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Scientists Discover Saturn's Secret To Looking So Young And Hot

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May 01, 2013 04:00 PM EDT
Saturn Backlit View
For years scientists have been trying to discover Saturn’s secret to looking so young. However, scientists from the University of Exeter and Ecole Normale Superieure de Lyon believe they have discovered the planet's secrete - it can't help itself.
(Photo : NASA/JPL-Caltech/Space Science Institute )

Scientists have been trying to discover Saturn’s secret to looking so young and hot for years.

Put simply, as planets grow older, they typically become darker and cooler. Saturn, however, is exceptionally bright for a planet of its age – a phenomenon that’s puzzled scientists since the late 1960s.

However, scientists from the University of Exeter and Ecole Normale Superieure de Lyon believe they may have finally caught on to the planet's secret.

Their study, published in the journal Nature Geoscience, reveals that Saturn just can’t help itself – instead of heat being transported throughout the planet by large convective motions, as once thought, it appears instead to be partly transferred by diffusion across different layers of gas inside of itself.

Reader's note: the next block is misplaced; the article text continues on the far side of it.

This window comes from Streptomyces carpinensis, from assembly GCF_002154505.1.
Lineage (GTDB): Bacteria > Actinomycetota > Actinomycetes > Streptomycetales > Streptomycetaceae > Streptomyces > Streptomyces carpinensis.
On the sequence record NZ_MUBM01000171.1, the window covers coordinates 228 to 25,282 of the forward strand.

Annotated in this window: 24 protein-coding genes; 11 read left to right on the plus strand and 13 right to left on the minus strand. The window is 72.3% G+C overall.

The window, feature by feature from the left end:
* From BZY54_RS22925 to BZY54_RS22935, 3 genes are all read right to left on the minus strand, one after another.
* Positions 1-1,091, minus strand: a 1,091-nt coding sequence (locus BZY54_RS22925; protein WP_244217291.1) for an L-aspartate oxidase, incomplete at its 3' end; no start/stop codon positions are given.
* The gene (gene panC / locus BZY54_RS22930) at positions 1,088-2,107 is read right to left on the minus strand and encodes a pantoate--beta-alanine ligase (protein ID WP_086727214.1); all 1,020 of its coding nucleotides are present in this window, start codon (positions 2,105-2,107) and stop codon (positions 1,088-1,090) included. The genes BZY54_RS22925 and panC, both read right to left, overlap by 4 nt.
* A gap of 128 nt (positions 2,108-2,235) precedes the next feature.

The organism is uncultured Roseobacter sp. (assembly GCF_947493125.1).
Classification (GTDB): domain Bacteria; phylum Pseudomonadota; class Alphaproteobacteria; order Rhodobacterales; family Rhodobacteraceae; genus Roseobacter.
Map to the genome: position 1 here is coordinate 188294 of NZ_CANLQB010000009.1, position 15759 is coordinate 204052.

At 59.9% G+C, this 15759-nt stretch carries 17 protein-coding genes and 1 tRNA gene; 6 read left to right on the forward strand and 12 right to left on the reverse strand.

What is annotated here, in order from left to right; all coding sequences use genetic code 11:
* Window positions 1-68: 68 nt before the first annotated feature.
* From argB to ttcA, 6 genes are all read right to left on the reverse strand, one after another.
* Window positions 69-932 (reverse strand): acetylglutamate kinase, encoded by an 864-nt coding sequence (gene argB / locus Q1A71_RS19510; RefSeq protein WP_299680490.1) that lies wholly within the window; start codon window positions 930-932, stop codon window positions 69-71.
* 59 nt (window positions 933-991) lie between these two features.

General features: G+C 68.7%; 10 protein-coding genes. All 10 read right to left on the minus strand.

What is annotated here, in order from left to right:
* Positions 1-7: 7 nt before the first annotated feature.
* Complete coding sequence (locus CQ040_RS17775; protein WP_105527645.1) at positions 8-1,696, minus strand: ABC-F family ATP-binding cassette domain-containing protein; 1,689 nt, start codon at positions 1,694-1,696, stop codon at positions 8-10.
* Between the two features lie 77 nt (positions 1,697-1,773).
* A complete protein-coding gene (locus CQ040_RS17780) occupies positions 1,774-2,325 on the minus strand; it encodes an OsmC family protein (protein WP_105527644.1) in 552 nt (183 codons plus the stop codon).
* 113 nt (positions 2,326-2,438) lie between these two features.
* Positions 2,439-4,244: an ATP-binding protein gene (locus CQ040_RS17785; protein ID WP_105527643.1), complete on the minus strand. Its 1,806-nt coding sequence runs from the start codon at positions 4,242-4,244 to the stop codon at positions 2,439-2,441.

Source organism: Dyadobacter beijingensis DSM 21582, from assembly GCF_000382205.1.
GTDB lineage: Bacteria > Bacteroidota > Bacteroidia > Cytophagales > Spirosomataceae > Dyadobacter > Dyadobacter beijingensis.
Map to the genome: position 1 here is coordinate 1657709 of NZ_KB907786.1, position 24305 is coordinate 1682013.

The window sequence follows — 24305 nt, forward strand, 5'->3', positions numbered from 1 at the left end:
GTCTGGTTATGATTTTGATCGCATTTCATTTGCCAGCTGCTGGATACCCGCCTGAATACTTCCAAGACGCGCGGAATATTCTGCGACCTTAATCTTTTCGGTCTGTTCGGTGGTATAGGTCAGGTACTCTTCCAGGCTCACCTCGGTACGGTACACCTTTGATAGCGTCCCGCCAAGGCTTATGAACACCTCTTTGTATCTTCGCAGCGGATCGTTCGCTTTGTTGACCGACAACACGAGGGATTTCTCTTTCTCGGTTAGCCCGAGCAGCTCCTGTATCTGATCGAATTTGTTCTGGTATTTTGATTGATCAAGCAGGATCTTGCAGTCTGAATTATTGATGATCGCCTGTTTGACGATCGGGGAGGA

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“These separate layers effectively insulate the planet and prevent heat from radiating out efficiently,” the group explained in a press release. “This keeps Saturn warm and bright.”

Layered convection has been observed in the Earth’s oceans where warm, salty water lies beneath cooler, less salty water. This denser water prevents vertical currents from forming between different layers, thus preventing the transportation of heat efficiently upwards.

Such findings further suggest that the interior structure, composition and thermal evolution of the Solar System’s gas giants, and beyond, may be much more complex than once thought.

Saturn is one of the largest planets in the Solar System, second only to Jupiter, and is primarily composed of hydrogen and helium. Previously, its excessive brightness was attributed to helium rains, which are the result of helium failing to mix with the planet’s hydrogen-rich atmosphere.

The planet has 60 moons and is the least dense planet in the Solar System; in fact, if there were a bathtub big enough to fit the massive planet, it would float in it.

The study was funded by the European Research Council.

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